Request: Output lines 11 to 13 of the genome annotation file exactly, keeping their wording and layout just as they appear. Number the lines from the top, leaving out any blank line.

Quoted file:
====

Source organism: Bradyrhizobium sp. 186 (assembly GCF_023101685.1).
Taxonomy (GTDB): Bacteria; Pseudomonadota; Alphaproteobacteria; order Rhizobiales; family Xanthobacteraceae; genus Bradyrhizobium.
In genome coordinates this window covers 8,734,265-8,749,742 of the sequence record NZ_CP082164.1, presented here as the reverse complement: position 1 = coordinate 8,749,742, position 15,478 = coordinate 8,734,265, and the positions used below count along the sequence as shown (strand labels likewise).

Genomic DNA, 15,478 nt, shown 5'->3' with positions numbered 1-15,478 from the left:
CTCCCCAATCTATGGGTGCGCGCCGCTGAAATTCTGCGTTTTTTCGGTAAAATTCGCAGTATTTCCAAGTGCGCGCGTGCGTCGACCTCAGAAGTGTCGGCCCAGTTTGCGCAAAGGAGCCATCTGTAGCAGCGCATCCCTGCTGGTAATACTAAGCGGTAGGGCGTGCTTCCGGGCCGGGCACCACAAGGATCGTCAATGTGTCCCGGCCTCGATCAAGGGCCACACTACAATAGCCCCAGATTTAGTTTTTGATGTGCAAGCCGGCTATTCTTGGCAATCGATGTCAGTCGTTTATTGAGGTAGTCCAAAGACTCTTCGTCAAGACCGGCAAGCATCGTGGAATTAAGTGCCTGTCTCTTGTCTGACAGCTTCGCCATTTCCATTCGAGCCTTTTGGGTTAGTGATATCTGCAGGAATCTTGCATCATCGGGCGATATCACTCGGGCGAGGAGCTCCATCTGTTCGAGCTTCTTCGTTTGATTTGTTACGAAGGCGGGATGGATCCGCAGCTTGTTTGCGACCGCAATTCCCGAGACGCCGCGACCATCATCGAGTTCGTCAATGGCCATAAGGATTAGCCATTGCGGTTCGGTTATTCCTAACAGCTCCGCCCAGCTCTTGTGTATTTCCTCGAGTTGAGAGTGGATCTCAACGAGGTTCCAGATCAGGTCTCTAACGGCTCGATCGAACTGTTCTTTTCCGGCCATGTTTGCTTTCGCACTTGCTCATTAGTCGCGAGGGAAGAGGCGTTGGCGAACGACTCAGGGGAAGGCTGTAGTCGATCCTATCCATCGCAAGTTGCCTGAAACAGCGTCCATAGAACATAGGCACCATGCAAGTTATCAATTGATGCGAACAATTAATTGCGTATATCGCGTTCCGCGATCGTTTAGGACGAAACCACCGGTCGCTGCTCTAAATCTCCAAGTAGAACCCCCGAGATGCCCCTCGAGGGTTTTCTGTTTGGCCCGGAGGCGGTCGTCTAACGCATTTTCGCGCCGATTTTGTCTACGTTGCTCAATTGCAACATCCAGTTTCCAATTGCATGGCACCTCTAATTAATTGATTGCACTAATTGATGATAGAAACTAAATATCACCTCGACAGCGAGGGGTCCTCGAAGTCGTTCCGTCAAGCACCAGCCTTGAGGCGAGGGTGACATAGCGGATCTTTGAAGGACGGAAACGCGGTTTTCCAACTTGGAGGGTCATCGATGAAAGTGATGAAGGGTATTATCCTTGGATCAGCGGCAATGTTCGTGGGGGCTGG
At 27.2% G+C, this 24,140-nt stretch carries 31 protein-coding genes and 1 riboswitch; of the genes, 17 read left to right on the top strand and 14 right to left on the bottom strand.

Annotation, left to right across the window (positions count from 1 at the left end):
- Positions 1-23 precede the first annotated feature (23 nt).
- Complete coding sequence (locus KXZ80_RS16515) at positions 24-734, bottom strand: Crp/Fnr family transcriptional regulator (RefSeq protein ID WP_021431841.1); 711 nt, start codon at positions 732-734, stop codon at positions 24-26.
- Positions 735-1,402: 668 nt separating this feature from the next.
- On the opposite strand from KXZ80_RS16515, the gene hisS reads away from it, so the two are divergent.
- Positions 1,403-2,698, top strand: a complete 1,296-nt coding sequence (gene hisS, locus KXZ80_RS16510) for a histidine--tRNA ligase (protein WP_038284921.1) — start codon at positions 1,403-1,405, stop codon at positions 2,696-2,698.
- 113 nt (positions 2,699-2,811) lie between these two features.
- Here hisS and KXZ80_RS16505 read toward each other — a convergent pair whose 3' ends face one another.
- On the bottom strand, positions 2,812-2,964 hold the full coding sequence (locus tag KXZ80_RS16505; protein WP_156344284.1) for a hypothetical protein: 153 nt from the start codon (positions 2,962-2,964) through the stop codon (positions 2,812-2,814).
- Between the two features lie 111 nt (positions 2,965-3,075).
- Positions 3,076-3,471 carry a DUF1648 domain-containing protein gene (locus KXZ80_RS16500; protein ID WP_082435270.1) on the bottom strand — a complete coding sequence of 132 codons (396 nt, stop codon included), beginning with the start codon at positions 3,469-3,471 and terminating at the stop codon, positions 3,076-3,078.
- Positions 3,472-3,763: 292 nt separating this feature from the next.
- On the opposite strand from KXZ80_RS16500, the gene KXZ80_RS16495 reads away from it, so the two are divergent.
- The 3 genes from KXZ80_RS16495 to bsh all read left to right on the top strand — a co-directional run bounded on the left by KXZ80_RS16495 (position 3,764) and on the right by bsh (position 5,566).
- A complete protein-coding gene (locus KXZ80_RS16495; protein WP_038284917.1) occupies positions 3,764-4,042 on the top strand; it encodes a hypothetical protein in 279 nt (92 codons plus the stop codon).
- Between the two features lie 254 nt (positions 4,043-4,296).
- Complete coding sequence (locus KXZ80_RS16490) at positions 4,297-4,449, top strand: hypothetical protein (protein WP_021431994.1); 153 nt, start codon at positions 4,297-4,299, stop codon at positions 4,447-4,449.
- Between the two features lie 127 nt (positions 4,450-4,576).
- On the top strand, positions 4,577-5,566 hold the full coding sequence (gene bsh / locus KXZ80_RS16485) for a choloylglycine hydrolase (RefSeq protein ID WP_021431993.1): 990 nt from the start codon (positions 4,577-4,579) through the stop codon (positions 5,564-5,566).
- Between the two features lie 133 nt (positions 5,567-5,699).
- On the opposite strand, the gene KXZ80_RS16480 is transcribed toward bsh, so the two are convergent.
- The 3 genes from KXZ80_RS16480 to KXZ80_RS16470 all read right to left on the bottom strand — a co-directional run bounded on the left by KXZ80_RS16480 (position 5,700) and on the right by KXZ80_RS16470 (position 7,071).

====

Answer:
- On the opposite strand from KXZ80_RS16515, the gene hisS reads away from it, so the two are divergent.
- Positions 1,403-2,698, top strand: a complete 1,296-nt coding sequence (gene hisS, locus KXZ80_RS16510) for a histidine--tRNA ligase (protein WP_038284921.1) — start codon at positions 1,403-1,405, stop codon at positions 2,696-2,698.
- 113 nt (positions 2,699-2,811) lie between these two features.